Play Confidently and Avoid Outcome Thinking
How anxious do you become during stressful moments in competitions? Would you describe yourself as an anxious athlete?
Anxiety doesn’t just happen in sports. Even in championship games, the event itself doesn’t cause anxiety. Why do so many athletes become anxious in competitions?
Two reasons contribute to anxiety in sports.
One cause of anxiety for athletes is labeling yourself as an “anxious athlete”. If you believe you are an anxious athlete, you will see it come true. You feel helpless to change or trying to manage anxiety. In essence, you become a prisoner of your anxiety.
For instance, anxious athletes rarely perform well under pressure. If a tennis player labels himself an anxious athlete, he will expect to be anxious and choke under pressure.
Another contributor to anxiety is the belief that you cannot control your emotions. The truth is you control your emotions–not the situation. If you believe you can’t control your emotions when you experience negative emotions in a game, this increases your anxiety.
A pitcher who gives up a tying homerun in the ninth inning will understandably become angry, frustrated, or agitated. Those emotions are normal. Burying negative emotions compounds the problem. The goal for the pitcher is to regain composure and focus on the next batter.
The question then is how can you manage your emotions in competitions? If you BECOME anxious, then you can BECOME relaxed or composed.
You can manage your situation by re-interpreting the situation, challenging your thoughts or utilizing a relaxation strategy.
When you apply these simple strategies, you will feel you are capable to rise to competitive challenges with confidence.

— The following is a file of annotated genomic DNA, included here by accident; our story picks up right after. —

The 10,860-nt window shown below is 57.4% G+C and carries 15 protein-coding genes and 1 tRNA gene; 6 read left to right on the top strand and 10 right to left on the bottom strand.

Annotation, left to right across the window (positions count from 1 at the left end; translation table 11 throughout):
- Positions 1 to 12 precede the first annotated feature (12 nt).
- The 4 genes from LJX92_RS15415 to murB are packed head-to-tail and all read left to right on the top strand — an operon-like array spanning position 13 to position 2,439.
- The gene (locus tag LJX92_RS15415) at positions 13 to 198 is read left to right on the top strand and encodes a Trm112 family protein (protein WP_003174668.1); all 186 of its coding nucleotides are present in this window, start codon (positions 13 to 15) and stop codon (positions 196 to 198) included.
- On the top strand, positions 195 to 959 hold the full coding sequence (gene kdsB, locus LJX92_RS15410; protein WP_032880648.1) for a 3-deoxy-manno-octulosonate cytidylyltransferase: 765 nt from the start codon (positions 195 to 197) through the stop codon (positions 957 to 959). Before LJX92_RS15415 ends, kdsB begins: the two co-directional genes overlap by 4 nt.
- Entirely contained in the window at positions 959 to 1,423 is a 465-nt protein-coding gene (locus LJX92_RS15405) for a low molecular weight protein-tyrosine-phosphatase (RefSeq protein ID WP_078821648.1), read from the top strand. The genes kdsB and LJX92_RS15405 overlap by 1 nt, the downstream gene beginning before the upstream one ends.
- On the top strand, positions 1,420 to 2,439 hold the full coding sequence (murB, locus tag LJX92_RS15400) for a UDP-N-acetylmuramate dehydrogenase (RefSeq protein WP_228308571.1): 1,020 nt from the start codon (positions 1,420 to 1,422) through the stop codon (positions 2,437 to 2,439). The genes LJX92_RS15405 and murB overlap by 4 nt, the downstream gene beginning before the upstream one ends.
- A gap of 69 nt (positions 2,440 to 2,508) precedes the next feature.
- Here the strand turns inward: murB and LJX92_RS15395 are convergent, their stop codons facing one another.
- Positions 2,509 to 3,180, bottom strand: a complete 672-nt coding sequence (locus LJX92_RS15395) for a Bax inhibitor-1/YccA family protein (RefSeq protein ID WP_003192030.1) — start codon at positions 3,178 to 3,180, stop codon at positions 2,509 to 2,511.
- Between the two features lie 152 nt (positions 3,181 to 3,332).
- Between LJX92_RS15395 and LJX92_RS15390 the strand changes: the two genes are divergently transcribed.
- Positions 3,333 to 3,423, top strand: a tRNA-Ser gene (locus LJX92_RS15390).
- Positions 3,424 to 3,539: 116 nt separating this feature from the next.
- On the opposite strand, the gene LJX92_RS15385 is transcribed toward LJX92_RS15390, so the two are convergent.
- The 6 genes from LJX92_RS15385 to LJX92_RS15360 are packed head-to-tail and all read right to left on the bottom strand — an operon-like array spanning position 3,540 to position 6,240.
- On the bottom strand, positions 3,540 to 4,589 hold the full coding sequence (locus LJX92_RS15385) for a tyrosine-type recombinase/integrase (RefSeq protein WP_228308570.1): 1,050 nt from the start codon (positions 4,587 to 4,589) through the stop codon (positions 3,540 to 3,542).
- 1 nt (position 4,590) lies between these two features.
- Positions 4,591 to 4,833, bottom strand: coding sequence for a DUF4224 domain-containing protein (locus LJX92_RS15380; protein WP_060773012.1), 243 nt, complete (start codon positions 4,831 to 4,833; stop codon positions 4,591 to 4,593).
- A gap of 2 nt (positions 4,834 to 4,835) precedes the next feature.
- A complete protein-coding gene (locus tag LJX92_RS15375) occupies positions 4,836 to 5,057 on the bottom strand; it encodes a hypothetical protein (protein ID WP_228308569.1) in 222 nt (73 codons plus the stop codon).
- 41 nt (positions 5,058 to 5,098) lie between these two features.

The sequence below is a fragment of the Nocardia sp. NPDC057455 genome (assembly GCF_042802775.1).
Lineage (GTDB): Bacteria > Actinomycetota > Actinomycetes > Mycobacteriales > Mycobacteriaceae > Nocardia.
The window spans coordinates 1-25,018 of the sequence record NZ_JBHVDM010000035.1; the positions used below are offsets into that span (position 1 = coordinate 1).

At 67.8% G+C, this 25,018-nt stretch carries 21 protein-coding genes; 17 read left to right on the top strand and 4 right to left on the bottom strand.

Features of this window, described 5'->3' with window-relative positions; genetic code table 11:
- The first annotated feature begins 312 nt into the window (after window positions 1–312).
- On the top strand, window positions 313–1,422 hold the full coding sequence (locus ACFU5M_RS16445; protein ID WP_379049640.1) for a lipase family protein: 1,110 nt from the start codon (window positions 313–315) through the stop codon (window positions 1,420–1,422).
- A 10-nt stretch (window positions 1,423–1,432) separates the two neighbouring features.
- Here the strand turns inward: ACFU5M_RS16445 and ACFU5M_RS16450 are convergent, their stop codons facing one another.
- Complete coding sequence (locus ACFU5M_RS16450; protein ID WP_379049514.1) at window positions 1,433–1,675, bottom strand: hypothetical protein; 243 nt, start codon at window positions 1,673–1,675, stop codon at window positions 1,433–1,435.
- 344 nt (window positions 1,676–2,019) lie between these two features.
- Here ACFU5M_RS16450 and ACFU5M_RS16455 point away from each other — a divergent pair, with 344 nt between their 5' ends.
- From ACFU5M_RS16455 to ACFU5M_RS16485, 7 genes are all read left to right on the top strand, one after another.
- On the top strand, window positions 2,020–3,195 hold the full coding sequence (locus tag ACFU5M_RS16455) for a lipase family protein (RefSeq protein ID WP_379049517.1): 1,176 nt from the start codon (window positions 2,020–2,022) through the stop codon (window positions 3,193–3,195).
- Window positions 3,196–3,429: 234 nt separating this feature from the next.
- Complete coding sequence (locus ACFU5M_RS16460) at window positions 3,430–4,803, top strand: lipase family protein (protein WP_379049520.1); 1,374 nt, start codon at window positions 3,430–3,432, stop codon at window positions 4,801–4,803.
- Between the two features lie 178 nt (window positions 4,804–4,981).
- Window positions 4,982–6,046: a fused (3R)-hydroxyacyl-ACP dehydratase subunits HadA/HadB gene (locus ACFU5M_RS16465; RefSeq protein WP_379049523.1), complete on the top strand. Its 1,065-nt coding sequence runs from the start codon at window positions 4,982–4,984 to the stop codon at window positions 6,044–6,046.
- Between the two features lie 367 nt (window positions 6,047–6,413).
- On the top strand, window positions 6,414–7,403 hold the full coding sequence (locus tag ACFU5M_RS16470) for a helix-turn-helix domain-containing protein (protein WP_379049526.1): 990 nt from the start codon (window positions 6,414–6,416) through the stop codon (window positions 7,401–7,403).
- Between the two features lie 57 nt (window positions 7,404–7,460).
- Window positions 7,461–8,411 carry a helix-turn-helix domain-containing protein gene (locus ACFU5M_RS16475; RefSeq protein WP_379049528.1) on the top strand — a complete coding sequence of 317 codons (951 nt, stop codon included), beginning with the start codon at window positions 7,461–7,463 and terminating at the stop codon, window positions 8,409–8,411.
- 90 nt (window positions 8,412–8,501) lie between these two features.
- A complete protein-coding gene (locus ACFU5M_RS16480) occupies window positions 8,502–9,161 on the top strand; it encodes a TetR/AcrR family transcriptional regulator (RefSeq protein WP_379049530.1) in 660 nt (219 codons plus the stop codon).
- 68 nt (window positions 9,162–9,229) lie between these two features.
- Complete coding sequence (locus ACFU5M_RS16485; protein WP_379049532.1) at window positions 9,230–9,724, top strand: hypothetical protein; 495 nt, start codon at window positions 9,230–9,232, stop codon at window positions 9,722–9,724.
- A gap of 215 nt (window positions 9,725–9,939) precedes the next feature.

PGA golfer Hideki Matsuyama won the 2021 Masters tournament, his first career Major championship victory. Heading into the final day of the tournament, Matsuyama was winning by four-strokes and was very nervous at the start of the round.
MATSUYAMA: “My plan this morning was to wake up about 9:30, but needless to say, I arose much earlier than that and couldn’t go back to sleep. So, I came to the golf course early. Had a really good warm-up. I felt really good going to the first tee, until I stood on the first tee, and then it hit me that I’m in the last group of the Masters Tournament, and I’m the leader by four strokes. And then I was really nervous.”
Despite his nerves and all the “what if’s”, Matsuyama was able to keep his composure, manage his strong emotions and win by one stroke.
You have the capacity to manage your emotions in any competitive situation. You are the director of your experience and ultimate influence your performance.
Managing Anxiety in Stressful Competitions:
First, realize that most anxiety is about fear of failure and worry about outcomes. When you worry about losing or embarrassing yourself, you will feel anxious…
Next, you want to embrace the pressure of the moment as the reason why you train so hard.
But how your interpret the pressure is up to you. Try to put competition into perspective and know this will not be the last competition you will have. You will have many other opportunities. And make sure you let go of thinking about the outcome and the consequences of the outcome.
Related Articles on Mental Game:
- Focus on What You Can Control in Sports
- What Separates Elite Athletes from the Rest?
- How to Stay Composed When You Make Mistakes
The Confident Athlete: A 14-Day Plan for Ultimate Self-Confidence
“The Confident Athlete” is a ground-breaking system to teach you how to think like a champion and have ultimate self-confidence every time you step on the playing field, court, track, or course.
“The Confident Athlete” consists of 2 audio CD’s (or digital download) that include 14 days of confidence fueling exercises and a simple to follow workbook that guides you through the 14 days, helps you apply the strategies, and customizes the exercises to your personal needs.
Below, you can order the digital download version or have the program shipped to you.